Greek Mathematician: Euclid
Euclid , also known as Euclid of Alexandria, was a Greek mathematician, often referred to as the "Father of Geometry". He was active in Alexandria during the reign of Ptolemy I (323â€“283 BC). His Elements is one of the most influential works in the history of mathematics, serving as the main textbook for teaching mathematics (especially geometry) from the time of its publication until the late 19th or early 20th century. In the Elements, Euclid deduced the principles of what is now called Euclidean geometry from a small set of axioms. Euclid also wrote works on perspective, conic sections, spherical geometry, number theory and rigor. His enigmatic knowledge shown upon the world in the mid 4th century. With great contribution towards the field of elemental mathematics he gave an end the shackles of his life in the mid 3rd century.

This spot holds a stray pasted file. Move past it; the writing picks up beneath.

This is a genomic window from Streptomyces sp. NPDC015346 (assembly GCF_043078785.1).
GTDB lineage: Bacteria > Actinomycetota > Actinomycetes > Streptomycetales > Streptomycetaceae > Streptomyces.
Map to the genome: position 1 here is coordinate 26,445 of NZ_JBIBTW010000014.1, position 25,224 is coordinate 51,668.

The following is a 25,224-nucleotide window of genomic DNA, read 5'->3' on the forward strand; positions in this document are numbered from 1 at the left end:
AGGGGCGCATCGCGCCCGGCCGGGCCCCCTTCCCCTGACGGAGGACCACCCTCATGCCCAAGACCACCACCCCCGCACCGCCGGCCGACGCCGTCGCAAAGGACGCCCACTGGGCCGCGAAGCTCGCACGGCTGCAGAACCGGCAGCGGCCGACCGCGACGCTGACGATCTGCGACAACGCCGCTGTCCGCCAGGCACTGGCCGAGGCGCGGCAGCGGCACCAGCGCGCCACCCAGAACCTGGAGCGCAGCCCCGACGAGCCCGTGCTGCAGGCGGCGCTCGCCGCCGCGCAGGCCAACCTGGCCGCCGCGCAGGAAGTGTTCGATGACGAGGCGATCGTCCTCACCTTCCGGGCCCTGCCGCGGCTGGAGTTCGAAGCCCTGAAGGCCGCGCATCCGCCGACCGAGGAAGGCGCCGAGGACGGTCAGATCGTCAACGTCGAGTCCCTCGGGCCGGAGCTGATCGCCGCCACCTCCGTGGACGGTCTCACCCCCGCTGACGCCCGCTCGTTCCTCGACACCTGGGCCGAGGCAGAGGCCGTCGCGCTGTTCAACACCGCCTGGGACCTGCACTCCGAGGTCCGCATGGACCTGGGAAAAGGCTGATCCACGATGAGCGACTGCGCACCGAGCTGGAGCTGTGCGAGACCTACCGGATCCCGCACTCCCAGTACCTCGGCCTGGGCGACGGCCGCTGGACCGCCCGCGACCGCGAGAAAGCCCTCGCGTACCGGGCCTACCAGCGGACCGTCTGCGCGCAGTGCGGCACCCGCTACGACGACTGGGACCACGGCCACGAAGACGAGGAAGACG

Very few original references to Euclid survive, so little is known about his life
Euclid belonged to Plato's "persuasion" and brought together the Elements, drawing on prior work by several pupils of Plato (particularly Eudoxus of Cnidus, Theaetetus and Philip of Opus.).He must have lived during the time of Ptolemy I because he was mentioned by Archimedes (287-212 BC). Although the purported citation of Euclid by Archimedes has been judged to be an interpolation by later editors of his works, it is still believed that Euclid wrote his works before those of Archimedes.Partly due to the lack of biographical information that is somewhat atypical for the period (extensive biographies are available for most significant Greek mathematicians for several centuries before and after Euclid), it has been proposed that Euclid was not, in fact, a historical character, and his works were written by a team of mathematicians (not unlike Bourbaki) who took the name Euclid from the historical character Euclid of Megara. However, this hypothesis is not well accepted by scholars and there is little evidence in its...